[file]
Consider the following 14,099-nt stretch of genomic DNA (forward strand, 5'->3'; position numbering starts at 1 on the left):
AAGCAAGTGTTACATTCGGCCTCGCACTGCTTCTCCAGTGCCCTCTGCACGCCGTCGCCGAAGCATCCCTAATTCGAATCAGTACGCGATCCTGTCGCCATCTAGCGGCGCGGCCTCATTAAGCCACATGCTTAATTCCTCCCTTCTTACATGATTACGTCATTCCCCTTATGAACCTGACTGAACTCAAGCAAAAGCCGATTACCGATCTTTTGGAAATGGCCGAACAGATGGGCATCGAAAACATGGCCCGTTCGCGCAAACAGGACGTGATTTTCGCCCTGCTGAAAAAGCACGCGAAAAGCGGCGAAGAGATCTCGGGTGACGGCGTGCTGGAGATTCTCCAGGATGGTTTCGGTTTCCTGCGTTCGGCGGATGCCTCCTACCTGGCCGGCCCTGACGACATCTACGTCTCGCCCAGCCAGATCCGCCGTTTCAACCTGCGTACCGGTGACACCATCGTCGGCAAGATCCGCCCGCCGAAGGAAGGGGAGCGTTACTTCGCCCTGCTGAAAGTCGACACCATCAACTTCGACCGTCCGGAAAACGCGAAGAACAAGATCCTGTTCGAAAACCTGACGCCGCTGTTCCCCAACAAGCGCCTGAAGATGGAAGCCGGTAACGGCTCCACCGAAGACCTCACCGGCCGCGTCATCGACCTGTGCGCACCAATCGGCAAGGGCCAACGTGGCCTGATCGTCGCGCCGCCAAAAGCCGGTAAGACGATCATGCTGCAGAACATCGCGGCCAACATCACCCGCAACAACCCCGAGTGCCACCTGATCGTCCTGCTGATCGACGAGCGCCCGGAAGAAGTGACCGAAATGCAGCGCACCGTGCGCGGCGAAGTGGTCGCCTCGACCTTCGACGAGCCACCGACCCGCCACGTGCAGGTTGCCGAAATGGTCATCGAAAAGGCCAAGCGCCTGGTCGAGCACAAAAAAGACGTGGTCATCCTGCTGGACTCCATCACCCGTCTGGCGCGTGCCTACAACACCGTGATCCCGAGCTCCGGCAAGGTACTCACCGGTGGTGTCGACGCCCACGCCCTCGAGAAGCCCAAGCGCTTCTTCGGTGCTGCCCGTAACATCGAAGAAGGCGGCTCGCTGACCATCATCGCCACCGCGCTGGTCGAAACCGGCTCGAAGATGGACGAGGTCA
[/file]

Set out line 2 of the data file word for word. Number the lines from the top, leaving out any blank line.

AAGCAAGTGTTACATTCGGCCTCGCACTGCTTCTCCAGTGCCCTCTGCACGCCGTCGCCGAAGCATCCCTAATTCGAATCAGTACGCGATCCTGTCGCCATCTAGCGGCGCGGCCTCATTAAGCCACATGCTTAATTCCTCCCTTCTTACATGATTACGTCATTCCCCTTATGAACCTGACTGAACTCAAGCAAAAGCCGATTACCGATCTTTTGGAAATGGCCGAACAGATGGGCATCGAAAACATGGCCCGTTCGCGCAAACAGGACGTGATTTTCGCCCTGCTGAAAAAGCACGCGAAAAGCGGCGAAGAGATCTCGGGTGACGGCGTGCTGGAGATTCTCCAGGATGGTTTCGGTTTCCTGCGTTCGGCGGATGCCTCCTACCTGGCCGGCCCTGACGACATCTACGTCTCGCCCAGCCAGATCCGCCGTTTCAACCTGCGTACCGGTGACACCATCGTCGGCAAGATCCGCCCGCCGAAGGAAGGGGAGCGTTACTTCGCCCTGCTGAAAGTCGACACCATCAACTTCGACCGTCCGGAAAACGCGAAGAACAAGATCCTGTTCGAAAACCTGACGCCGCTGTTCCCCAACAAGCGCCTGAAGATGGAAGCCGGTAACGGCTCCACCGAAGACCTCACCGGCCGCGTCATCGACCTGTGCGCACCAATCGGCAAGGGCCAACGTGGCCTGATCGTCGCGCCGCCAAAAGCCGGTAAGACGATCATGCTGCAGAACATCGCGGCCAACATCACCCGCAACAACCCCGAGTGCCACCTGATCGTCCTGCTGATCGACGAGCGCCCGGAAGAAGTGACCGAAATGCAGCGCACCGTGCGCGGCGAAGTGGTCGCCTCGACCTTCGACGAGCCACCGACCCGCCACGTGCAGGTTGCCGAAATGGTCATCGAAAAGGCCAAGCGCCTGGTCGAGCACAAAAAAGACGTGGTCATCCTGCTGGACTCCATCACCCGTCTGGCGCGTGCCTACAACACCGTGATCCCGAGCTCCGGCAAGGTACTCACCGGTGGTGTCGACGCCCACGCCCTCGAGAAGCCCAAGCGCTTCTTCGGTGCTGCCCGTAACATCGAAGAAGGCGGCTCGCTGACCATCATCGCCACCGCGCTGGTCGAAACCGGCTCGAAGATGGACGAGGTCA